Inspiration, Tips and Advice /
Winter Navigation - Top Tips
Our friends at Plas y Brenin, The National Mountain Sports Centre, have kindly provided these top tips for Winter Navigation.
If you’re considering venturing into the hills, we recommend not only studying the 8 tips below, but also a winter skills course run by the centre. Plas y Brenin offers an unrivalled location and the highest standards of instruction, equipment, and facilities.
See what’s on offer at www.pyb.co.uk
Even if you have good summer navigation skills, harsh winter conditions can bring unforeseen complications and complexities that make navigation tricky.
Here are some pointers that may help you develop your navigation skills so you can rely upon them in any conditions.
Losing your map or compass could be a disaster so make sure they are tied to you in a way that will stop them from being blown away yet still allow you to use them without any hindrance. Also make sure you carry a spare map and compass just in case of loss or damage.
While you are out take time to think ahead as to what the conditions might be like higher up the mountain. Do you have enough time to make the summit? Will you have to navigate off in the dark or in a whiteout?
When planning a navigational leg on the hill pay particular attention to the terrain you are expecting to travel through. Think about hazards such as corniced edges or potential avalanche prone slopes. Drawing some arrows on your map prior to going out showing the prevailing weather conditions can help you determine where potentially avalanche prone slopes and cornices may occur.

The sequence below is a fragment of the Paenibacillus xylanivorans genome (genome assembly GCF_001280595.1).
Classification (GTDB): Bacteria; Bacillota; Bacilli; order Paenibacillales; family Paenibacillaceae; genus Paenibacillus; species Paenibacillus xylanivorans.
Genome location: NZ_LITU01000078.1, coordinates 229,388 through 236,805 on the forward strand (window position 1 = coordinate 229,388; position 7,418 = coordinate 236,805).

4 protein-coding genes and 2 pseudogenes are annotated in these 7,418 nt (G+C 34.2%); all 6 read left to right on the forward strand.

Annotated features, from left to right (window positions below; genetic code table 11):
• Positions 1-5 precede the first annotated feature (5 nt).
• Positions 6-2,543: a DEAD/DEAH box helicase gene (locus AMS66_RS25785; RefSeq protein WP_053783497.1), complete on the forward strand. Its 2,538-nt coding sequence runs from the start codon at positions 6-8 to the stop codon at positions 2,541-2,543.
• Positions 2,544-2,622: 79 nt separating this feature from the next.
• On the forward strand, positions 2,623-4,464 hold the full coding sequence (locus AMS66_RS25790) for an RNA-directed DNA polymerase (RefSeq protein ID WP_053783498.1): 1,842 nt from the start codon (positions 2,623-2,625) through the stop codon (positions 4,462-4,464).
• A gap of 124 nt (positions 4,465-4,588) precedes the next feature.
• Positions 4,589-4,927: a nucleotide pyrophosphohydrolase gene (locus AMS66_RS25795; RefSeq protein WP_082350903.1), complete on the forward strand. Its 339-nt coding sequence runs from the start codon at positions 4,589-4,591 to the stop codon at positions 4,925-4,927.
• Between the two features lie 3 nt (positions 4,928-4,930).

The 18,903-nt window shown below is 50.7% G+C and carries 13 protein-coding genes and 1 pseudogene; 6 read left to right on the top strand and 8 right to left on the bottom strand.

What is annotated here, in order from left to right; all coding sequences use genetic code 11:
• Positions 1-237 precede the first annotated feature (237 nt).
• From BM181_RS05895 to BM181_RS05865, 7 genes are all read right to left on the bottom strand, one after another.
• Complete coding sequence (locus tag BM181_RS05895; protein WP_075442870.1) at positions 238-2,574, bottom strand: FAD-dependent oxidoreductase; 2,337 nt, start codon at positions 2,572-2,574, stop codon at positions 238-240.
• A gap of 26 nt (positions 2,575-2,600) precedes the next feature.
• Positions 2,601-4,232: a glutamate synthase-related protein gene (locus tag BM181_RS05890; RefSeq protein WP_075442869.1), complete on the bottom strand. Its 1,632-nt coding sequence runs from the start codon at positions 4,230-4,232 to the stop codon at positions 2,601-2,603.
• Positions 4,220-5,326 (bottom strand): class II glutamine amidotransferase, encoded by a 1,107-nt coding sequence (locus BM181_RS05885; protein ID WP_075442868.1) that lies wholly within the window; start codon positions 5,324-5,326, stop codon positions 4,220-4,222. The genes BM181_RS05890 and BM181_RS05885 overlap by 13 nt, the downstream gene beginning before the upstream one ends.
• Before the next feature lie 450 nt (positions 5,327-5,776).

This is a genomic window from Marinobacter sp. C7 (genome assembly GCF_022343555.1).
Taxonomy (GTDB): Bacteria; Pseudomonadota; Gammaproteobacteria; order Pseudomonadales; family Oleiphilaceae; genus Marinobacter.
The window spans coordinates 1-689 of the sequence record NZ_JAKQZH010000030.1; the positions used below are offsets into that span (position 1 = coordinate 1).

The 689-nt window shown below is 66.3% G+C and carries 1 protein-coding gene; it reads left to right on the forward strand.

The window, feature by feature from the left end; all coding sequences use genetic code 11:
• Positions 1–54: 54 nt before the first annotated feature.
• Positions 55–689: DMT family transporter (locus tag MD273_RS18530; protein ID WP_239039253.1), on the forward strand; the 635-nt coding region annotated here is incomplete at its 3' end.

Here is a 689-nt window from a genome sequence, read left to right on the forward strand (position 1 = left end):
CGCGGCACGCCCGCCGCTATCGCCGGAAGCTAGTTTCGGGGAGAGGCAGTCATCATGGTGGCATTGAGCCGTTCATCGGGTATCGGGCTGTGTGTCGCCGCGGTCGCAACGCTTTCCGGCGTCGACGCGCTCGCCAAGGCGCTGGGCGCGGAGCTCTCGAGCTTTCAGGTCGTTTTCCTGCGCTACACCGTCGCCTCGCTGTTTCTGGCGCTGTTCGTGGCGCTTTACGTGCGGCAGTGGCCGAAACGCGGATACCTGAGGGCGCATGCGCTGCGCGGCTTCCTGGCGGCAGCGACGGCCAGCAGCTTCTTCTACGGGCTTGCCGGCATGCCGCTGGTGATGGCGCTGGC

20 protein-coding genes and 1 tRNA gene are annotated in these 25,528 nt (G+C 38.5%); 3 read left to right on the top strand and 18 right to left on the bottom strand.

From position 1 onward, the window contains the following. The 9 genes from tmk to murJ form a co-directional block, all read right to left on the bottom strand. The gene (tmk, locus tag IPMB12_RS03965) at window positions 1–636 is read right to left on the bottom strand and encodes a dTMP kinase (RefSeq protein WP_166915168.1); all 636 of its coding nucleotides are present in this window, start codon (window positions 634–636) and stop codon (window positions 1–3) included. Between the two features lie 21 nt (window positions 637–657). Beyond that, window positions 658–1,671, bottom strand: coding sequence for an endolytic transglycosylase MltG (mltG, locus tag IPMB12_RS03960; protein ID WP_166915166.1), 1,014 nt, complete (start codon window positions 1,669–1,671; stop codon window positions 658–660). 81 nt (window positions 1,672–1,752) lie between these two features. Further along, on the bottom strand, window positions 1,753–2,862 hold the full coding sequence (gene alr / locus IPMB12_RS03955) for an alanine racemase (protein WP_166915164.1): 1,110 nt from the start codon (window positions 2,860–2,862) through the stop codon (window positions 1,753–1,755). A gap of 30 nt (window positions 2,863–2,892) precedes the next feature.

If going out as part of a group make sure everyone is equipped with a map and compass and knows how to use it. Involve all members of the group in any planning or decision making this will mean everyone is aware of where they are on the hill and where they are going to. This way in the worst case scenario of people becoming separated they will have a better chance of looking after themselves and getting to safety.
Always carry goggles, 90% of the time they will live in your rucksack, but they are invaluable when trying to map read and navigate in high winds and snow. Try to purchase a pair that are anti fog and carry them in a rigid container to avoid scratching or breaking.
Carry a head torch as you may have to navigate off in the dark particularly given the nature of short days in winter. A torch with a good beam is especially important for winter. LED torches are good for reading the map and conserving battery power however in dark cloudy snowy conditions they have a similar effect to driving in fog with your full beam on. A torch with a normal bulb or halogen has a more penetrating light in these conditions and will allow you to see further. A good compromise would be one of the current generation of head torches that has both options LED and traditional bulb eg: Petzl MYO or DUO range. Make sure you carry spares, just in case.
Try to find shelter when you’re planning your next leg this will allow you to take a bit more time and care considering your strategy. Shelter behind a boulder or consider using a group shelter, this way everyone can be involved as well as providing a brief respite from the weather. Think about conditions above you if you are
climbing or walking up lee slopes. You can anticipate that you might need to navigate and could therefore do all your planning and decision making in shelter rather than leaving it until you are fighting oncoming wind and snow (think ahead!).
Navigating in harsh winter conditions can be stressful, good knowledge and practice of all navigation skills is very important. Make sure you are organised with your equipment also eat and drink plenty when you are out so as to help maintain your concentration levels.